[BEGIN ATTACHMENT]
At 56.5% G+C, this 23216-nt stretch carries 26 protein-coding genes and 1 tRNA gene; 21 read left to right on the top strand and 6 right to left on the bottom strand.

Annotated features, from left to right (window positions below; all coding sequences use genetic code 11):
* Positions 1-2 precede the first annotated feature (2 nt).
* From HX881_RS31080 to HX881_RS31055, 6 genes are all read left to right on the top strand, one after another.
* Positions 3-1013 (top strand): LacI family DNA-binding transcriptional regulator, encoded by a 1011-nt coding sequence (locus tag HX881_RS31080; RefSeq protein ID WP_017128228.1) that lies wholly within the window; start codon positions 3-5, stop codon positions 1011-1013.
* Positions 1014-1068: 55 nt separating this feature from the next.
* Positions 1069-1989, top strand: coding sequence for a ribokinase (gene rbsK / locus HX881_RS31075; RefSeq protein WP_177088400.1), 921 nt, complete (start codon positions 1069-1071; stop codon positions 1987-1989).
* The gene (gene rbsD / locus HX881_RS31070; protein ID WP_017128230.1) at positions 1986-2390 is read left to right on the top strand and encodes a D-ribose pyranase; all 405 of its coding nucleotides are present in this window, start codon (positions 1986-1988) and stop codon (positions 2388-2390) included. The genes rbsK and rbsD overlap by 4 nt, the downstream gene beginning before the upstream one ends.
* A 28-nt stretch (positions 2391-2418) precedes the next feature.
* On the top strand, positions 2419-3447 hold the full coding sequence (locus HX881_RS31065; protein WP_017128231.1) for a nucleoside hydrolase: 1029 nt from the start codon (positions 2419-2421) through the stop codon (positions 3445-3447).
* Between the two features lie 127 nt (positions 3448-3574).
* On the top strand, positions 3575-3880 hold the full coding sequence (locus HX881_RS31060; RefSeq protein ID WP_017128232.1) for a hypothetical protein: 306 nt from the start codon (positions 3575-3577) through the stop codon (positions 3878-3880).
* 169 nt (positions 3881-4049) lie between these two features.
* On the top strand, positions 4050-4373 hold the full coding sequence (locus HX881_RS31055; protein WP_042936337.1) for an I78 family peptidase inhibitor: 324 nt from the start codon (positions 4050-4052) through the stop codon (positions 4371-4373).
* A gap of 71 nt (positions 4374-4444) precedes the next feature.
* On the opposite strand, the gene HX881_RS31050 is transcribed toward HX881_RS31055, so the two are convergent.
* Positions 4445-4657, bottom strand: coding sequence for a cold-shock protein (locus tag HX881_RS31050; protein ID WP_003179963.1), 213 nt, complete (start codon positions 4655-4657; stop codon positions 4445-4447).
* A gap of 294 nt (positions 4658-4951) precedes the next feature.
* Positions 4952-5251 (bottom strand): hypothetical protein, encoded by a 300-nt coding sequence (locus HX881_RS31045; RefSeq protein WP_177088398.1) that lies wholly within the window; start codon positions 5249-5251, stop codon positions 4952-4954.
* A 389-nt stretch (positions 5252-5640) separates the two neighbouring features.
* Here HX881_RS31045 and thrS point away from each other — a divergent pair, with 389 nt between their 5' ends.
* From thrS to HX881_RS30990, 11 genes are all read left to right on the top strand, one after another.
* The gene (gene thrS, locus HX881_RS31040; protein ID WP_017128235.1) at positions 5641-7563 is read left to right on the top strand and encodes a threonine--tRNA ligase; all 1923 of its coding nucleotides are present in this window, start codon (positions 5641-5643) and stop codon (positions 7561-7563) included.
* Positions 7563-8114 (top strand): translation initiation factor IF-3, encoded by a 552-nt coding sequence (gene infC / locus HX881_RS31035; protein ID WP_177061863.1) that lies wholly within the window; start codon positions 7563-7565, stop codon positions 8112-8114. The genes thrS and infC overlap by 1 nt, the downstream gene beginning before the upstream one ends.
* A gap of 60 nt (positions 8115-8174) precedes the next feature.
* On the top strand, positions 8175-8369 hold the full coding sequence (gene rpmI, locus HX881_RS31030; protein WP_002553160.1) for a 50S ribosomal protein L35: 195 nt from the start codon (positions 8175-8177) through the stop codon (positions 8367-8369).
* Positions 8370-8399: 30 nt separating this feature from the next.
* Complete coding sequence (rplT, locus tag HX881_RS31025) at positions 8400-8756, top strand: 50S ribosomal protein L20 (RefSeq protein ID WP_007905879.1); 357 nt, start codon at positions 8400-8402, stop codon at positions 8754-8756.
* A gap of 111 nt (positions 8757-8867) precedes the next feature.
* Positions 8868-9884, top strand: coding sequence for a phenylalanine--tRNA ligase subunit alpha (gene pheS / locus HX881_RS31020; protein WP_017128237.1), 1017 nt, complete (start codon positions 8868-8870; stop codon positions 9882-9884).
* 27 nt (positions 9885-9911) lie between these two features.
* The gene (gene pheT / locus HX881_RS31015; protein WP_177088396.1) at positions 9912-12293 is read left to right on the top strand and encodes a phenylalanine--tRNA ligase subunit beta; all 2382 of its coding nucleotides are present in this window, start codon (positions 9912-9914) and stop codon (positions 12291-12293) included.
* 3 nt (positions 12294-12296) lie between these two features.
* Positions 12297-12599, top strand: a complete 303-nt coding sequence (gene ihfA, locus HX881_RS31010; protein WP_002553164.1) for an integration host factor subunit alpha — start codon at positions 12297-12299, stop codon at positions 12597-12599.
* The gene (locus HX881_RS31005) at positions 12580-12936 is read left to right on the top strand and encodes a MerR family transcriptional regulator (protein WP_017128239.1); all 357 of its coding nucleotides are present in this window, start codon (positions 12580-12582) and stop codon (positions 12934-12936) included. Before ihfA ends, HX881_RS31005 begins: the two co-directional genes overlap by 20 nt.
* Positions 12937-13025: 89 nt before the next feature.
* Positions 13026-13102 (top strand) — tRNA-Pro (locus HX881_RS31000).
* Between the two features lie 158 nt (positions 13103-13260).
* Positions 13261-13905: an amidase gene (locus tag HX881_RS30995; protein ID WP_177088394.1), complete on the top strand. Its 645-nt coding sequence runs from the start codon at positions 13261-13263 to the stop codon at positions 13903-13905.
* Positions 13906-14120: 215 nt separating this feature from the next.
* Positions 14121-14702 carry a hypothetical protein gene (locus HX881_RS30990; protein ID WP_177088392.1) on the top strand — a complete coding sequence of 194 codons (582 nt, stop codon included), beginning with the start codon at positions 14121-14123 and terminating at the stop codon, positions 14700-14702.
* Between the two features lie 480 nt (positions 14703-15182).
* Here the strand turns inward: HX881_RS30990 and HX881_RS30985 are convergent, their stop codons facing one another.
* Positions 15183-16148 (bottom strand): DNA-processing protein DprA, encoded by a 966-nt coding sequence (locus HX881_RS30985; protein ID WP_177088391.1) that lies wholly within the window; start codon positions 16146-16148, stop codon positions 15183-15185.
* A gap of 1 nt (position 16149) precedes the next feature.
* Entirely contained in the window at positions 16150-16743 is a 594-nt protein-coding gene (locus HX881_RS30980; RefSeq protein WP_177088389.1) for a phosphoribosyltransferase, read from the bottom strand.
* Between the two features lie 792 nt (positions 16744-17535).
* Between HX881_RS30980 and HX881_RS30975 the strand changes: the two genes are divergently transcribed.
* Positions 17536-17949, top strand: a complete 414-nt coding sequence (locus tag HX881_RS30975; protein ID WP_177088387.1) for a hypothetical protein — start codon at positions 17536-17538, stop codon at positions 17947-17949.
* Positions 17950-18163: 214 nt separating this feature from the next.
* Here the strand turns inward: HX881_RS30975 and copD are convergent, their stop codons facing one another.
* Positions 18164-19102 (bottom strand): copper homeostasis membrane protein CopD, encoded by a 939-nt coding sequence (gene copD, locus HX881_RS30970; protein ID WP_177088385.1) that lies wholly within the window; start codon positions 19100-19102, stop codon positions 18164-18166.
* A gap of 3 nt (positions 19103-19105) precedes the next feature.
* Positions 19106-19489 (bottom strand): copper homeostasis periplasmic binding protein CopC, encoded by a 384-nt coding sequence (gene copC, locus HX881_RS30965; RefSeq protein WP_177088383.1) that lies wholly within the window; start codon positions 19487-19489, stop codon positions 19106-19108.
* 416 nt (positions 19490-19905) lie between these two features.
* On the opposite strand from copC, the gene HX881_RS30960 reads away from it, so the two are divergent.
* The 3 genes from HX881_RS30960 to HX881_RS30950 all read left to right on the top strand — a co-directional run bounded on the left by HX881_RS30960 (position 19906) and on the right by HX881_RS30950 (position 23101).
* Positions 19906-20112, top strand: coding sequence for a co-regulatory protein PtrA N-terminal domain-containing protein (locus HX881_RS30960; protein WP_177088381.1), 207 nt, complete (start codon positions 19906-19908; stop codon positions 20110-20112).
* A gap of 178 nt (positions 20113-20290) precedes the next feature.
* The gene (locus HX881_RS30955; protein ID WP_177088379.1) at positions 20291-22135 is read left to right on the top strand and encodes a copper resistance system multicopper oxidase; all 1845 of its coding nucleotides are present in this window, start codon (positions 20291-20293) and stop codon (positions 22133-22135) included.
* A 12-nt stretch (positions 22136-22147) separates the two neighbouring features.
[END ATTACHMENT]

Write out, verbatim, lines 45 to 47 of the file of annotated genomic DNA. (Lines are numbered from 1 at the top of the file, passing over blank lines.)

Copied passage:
* A gap of 1 nt (position 16149) precedes the next feature.
* Entirely contained in the window at positions 16150-16743 is a 594-nt protein-coding gene (locus HX881_RS30980; RefSeq protein WP_177088389.1) for a phosphoribosyltransferase, read from the bottom strand.
* Between the two features lie 792 nt (positions 16744-17535).